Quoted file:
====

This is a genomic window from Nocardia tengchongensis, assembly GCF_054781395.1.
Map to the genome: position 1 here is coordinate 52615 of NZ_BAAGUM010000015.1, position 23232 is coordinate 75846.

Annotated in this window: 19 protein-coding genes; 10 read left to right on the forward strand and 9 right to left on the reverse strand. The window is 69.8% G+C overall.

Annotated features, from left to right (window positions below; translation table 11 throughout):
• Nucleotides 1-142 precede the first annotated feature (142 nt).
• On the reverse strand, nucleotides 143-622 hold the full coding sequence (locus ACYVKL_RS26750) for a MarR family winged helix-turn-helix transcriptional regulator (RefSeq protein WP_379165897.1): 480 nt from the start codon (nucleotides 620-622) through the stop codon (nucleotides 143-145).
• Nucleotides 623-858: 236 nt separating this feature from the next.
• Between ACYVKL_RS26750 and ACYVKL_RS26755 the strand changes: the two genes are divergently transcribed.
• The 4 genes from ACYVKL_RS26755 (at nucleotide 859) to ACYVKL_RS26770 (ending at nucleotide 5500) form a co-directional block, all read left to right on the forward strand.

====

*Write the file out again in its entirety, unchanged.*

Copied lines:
This is a genomic window from Nocardia tengchongensis, assembly GCF_054781395.1.
Map to the genome: position 1 here is coordinate 52615 of NZ_BAAGUM010000015.1, position 23232 is coordinate 75846.

Annotated in this window: 19 protein-coding genes; 10 read left to right on the forward strand and 9 right to left on the reverse strand. The window is 69.8% G+C overall.

Annotated features, from left to right (window positions below; translation table 11 throughout):
• Nucleotides 1-142 precede the first annotated feature (142 nt).
• On the reverse strand, nucleotides 143-622 hold the full coding sequence (locus ACYVKL_RS26750) for a MarR family winged helix-turn-helix transcriptional regulator (RefSeq protein WP_379165897.1): 480 nt from the start codon (nucleotides 620-622) through the stop codon (nucleotides 143-145).
• Nucleotides 623-858: 236 nt separating this feature from the next.
• Between ACYVKL_RS26750 and ACYVKL_RS26755 the strand changes: the two genes are divergently transcribed.
• The 4 genes from ACYVKL_RS26755 (at nucleotide 859) to ACYVKL_RS26770 (ending at nucleotide 5500) form a co-directional block, all read left to right on the forward strand.